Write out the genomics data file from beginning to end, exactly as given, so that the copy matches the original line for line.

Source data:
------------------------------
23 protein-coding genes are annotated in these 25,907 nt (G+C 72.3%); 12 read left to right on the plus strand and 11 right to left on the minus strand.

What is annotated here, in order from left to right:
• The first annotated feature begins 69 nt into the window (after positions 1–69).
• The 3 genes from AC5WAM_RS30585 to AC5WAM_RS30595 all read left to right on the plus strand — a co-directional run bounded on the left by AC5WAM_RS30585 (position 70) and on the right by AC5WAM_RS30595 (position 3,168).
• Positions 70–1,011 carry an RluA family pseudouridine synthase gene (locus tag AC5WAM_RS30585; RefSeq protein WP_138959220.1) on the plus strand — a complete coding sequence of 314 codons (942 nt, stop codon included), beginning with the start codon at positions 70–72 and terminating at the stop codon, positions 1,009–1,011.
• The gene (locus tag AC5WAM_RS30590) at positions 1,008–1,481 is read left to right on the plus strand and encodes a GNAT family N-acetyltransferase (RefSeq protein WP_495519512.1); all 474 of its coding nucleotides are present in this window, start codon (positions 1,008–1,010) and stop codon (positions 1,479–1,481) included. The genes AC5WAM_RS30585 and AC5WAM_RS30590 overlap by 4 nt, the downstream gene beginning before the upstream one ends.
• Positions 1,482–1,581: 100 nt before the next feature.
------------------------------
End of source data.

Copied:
23 protein-coding genes are annotated in these 25,907 nt (G+C 72.3%); 12 read left to right on the plus strand and 11 right to left on the minus strand.

What is annotated here, in order from left to right:
• The first annotated feature begins 69 nt into the window (after positions 1–69).
• The 3 genes from AC5WAM_RS30585 to AC5WAM_RS30595 all read left to right on the plus strand — a co-directional run bounded on the left by AC5WAM_RS30585 (position 70) and on the right by AC5WAM_RS30595 (position 3,168).
• Positions 70–1,011 carry an RluA family pseudouridine synthase gene (locus tag AC5WAM_RS30585; RefSeq protein WP_138959220.1) on the plus strand — a complete coding sequence of 314 codons (942 nt, stop codon included), beginning with the start codon at positions 70–72 and terminating at the stop codon, positions 1,009–1,011.
• The gene (locus tag AC5WAM_RS30590) at positions 1,008–1,481 is read left to right on the plus strand and encodes a GNAT family N-acetyltransferase (RefSeq protein WP_495519512.1); all 474 of its coding nucleotides are present in this window, start codon (positions 1,008–1,010) and stop codon (positions 1,479–1,481) included. The genes AC5WAM_RS30585 and AC5WAM_RS30590 overlap by 4 nt, the downstream gene beginning before the upstream one ends.
• Positions 1,482–1,581: 100 nt before the next feature.